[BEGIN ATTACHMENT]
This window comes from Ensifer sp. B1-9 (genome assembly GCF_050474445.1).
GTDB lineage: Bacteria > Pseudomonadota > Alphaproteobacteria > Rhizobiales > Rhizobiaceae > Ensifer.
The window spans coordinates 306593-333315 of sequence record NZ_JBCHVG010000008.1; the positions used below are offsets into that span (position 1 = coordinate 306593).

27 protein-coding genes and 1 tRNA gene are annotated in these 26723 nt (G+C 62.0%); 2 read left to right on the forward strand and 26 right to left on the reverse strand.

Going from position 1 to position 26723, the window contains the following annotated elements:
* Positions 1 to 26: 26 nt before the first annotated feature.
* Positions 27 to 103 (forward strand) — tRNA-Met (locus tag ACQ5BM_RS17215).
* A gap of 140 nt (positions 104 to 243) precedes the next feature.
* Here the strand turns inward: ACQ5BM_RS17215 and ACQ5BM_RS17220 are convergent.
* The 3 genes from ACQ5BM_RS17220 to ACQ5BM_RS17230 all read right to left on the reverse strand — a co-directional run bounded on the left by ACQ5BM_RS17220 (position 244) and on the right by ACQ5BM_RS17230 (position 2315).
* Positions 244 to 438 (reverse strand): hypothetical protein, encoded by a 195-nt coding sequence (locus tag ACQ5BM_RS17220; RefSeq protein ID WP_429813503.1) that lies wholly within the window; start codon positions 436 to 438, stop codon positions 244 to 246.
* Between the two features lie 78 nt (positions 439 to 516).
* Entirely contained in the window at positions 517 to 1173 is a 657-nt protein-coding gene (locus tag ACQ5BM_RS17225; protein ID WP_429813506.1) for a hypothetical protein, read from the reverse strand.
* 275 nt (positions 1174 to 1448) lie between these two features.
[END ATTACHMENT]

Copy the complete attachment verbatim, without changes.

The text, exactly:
This window comes from Ensifer sp. B1-9 (genome assembly GCF_050474445.1).
GTDB lineage: Bacteria > Pseudomonadota > Alphaproteobacteria > Rhizobiales > Rhizobiaceae > Ensifer.
The window spans coordinates 306593-333315 of sequence record NZ_JBCHVG010000008.1; the positions used below are offsets into that span (position 1 = coordinate 306593).

27 protein-coding genes and 1 tRNA gene are annotated in these 26723 nt (G+C 62.0%); 2 read left to right on the forward strand and 26 right to left on the reverse strand.

Going from position 1 to position 26723, the window contains the following annotated elements:
* Positions 1 to 26: 26 nt before the first annotated feature.
* Positions 27 to 103 (forward strand) — tRNA-Met (locus tag ACQ5BM_RS17215).
* A gap of 140 nt (positions 104 to 243) precedes the next feature.
* Here the strand turns inward: ACQ5BM_RS17215 and ACQ5BM_RS17220 are convergent.
* The 3 genes from ACQ5BM_RS17220 to ACQ5BM_RS17230 all read right to left on the reverse strand — a co-directional run bounded on the left by ACQ5BM_RS17220 (position 244) and on the right by ACQ5BM_RS17230 (position 2315).
* Positions 244 to 438 (reverse strand): hypothetical protein, encoded by a 195-nt coding sequence (locus tag ACQ5BM_RS17220; RefSeq protein ID WP_429813503.1) that lies wholly within the window; start codon positions 436 to 438, stop codon positions 244 to 246.
* Between the two features lie 78 nt (positions 439 to 516).
* Entirely contained in the window at positions 517 to 1173 is a 657-nt protein-coding gene (locus tag ACQ5BM_RS17225; protein ID WP_429813506.1) for a hypothetical protein, read from the reverse strand.
* 275 nt (positions 1174 to 1448) lie between these two features.